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Thread: cold weather consequences

  1. #1
    Daihonmei dick benbow's Avatar
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    cold weather consequences

    Recently the Northwest experienced some super cold weather unlike any for almost a decade. Many new folks to the hobby were caught unawares and as a result had and will have problems.

    Thought it might be a good idea to discuss complications as a result to weather
    to help them prepare for next time and also what they may have to face healthwise this spring yet as a result.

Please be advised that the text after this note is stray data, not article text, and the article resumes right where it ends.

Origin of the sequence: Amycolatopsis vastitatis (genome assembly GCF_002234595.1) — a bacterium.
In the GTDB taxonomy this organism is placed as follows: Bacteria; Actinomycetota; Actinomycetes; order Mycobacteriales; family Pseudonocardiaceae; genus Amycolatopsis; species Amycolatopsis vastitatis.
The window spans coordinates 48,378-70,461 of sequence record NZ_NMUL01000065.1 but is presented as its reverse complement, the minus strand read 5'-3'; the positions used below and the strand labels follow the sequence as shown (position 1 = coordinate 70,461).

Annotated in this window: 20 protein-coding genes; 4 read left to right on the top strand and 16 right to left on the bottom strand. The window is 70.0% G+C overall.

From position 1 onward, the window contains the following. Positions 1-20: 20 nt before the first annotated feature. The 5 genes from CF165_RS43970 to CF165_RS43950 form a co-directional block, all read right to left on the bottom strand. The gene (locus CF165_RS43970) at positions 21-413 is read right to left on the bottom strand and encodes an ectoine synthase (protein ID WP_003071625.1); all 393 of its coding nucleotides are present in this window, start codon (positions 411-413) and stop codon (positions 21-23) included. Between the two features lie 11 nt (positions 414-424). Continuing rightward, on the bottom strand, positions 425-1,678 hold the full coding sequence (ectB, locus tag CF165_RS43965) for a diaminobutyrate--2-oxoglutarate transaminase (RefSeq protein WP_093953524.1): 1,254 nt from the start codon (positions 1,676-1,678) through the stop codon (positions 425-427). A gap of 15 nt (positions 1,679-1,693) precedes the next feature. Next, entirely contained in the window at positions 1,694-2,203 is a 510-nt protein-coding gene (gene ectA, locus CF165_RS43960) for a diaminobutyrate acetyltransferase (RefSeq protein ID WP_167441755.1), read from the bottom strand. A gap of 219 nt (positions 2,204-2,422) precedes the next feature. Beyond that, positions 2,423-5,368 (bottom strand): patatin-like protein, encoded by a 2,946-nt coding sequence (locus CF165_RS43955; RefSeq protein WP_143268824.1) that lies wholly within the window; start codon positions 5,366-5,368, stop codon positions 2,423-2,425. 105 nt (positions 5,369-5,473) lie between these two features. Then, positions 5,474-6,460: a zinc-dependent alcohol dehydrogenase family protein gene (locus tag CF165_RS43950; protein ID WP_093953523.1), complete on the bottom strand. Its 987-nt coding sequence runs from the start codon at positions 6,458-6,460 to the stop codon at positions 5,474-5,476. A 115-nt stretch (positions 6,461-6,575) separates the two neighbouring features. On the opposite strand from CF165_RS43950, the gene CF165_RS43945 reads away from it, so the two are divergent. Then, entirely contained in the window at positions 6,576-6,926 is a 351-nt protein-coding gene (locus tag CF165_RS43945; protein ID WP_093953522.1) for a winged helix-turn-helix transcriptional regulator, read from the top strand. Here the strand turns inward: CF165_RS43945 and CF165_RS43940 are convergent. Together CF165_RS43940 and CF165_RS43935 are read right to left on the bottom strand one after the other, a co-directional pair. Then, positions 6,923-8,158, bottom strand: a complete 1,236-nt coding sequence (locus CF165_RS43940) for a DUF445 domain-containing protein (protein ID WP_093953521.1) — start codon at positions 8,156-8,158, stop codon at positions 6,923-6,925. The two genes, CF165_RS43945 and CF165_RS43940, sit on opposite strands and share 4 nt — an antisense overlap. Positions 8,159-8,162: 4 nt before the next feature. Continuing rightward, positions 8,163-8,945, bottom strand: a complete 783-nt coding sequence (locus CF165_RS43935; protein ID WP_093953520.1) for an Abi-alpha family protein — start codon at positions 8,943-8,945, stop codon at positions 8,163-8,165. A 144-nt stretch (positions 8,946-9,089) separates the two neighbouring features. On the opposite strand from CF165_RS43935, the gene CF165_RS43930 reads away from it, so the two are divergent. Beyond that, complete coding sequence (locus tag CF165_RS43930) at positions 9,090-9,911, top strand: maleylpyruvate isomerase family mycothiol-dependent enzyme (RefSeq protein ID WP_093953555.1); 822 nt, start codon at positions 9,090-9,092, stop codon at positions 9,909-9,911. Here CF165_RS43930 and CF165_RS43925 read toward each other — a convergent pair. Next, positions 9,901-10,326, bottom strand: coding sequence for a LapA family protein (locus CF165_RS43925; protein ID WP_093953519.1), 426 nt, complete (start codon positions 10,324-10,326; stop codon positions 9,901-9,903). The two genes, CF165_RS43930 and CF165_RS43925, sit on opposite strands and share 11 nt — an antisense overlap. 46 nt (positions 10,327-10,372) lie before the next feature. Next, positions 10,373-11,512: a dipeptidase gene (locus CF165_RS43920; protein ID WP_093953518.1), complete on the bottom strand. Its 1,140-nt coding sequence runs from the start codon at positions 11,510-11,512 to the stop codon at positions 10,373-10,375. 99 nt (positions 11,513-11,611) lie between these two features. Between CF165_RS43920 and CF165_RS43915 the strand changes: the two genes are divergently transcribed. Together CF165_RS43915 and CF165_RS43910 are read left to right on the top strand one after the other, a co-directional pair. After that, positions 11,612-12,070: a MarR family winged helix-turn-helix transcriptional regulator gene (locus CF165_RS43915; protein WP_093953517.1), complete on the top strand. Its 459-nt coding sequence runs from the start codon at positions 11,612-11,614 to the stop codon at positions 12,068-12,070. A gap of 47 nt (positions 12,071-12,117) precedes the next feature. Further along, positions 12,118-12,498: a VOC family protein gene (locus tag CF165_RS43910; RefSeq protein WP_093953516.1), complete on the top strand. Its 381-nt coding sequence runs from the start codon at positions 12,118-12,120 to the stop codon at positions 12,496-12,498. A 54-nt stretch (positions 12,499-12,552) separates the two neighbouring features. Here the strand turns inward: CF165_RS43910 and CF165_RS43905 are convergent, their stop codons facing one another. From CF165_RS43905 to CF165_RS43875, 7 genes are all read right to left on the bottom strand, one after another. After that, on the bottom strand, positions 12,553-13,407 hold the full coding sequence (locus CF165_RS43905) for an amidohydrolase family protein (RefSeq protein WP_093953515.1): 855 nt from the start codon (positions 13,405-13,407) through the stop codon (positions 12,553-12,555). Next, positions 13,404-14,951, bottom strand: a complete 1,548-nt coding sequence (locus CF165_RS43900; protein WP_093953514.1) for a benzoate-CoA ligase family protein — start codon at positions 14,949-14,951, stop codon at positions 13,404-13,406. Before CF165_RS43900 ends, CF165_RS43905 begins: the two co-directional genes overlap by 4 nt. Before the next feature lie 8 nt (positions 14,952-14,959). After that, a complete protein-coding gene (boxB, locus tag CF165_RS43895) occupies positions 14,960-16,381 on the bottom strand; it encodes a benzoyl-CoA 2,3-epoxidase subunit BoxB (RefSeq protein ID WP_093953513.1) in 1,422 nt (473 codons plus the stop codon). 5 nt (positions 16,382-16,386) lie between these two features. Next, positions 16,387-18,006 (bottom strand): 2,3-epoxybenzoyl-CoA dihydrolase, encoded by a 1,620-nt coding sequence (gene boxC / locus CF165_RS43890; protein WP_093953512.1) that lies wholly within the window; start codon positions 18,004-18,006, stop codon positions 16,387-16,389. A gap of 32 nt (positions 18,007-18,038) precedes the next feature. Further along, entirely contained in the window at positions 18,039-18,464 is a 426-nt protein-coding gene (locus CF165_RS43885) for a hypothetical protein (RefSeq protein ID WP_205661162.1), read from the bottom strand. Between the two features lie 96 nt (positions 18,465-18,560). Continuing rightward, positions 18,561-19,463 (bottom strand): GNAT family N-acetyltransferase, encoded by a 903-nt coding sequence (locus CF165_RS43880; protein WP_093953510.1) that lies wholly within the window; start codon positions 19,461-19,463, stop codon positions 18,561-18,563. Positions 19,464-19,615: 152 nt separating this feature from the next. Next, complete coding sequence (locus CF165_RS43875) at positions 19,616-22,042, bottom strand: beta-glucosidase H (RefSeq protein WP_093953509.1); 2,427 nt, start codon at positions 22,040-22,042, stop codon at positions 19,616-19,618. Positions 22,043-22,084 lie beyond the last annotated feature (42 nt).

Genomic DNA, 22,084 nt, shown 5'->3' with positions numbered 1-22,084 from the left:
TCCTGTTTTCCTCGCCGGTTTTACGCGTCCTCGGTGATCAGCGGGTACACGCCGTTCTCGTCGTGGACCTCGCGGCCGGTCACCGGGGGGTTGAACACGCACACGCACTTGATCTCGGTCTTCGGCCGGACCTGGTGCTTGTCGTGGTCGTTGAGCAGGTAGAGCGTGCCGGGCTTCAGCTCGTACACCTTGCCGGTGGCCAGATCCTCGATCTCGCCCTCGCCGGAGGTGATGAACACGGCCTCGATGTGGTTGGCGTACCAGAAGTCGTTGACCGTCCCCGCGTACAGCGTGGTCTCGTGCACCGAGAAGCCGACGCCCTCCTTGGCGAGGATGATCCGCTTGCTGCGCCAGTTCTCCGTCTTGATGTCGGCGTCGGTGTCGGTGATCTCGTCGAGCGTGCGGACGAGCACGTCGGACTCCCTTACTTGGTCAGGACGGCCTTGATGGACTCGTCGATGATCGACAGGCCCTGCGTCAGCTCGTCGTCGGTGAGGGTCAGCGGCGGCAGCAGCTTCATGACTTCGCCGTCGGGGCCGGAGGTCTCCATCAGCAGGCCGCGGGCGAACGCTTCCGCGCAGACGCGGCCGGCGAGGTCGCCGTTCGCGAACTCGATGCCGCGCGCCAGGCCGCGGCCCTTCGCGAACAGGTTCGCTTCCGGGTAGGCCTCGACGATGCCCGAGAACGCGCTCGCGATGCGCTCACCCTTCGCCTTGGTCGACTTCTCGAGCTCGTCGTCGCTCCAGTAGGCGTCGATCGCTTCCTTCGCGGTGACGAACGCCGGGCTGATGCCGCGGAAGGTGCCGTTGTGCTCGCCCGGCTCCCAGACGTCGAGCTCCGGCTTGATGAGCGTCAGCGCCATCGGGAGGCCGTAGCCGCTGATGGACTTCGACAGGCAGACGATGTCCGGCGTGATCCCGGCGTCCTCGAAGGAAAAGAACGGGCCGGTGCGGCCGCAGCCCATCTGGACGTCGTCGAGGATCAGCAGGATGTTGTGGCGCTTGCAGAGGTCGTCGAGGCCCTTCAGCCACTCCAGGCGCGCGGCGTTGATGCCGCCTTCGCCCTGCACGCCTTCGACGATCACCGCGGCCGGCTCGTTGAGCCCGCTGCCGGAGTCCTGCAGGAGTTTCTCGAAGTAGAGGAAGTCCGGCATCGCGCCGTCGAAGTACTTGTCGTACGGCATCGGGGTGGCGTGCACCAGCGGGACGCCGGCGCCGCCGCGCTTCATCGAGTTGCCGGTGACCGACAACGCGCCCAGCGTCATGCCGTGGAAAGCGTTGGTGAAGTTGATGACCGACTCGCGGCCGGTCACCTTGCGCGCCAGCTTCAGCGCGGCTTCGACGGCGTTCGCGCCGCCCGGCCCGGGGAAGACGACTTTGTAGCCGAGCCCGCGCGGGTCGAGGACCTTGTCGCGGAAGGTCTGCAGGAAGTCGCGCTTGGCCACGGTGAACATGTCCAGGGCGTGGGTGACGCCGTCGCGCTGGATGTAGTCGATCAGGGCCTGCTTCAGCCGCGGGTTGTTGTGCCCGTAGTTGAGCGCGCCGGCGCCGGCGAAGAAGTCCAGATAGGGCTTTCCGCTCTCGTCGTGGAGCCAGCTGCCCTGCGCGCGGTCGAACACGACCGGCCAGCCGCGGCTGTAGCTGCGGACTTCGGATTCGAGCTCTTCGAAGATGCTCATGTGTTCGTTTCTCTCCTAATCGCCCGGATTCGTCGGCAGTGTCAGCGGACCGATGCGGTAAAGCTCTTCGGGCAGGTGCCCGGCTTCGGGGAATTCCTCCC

Pipes were broken, power lost, ponds frozen completely over is one point of discussion...another might be the frostbite/injury because of the lower 30's temperature. Something as the koi start to increase metabolism in a month or so
    that may adversely affect their health.

    Grab a topic and share your experience/recommendations

  2. #2
    Daihonmei dick benbow's Avatar
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    Koi experience something akin to frostbite when the temps plummet and remain in place for any length of time. The damaged scales and skin are now subject to invasion by infection, causing loss of scales and flesh and creating an ugly red sore.

    Things that contribute include leaves and dirt allowed to accumulate since the fall ( dirty conditions) and the presence of flukes and other paracites that are more than willing to take adsvantage of any situation. This generally takes place during the warming in March and april as the fish become active ( and so do all the bad guys)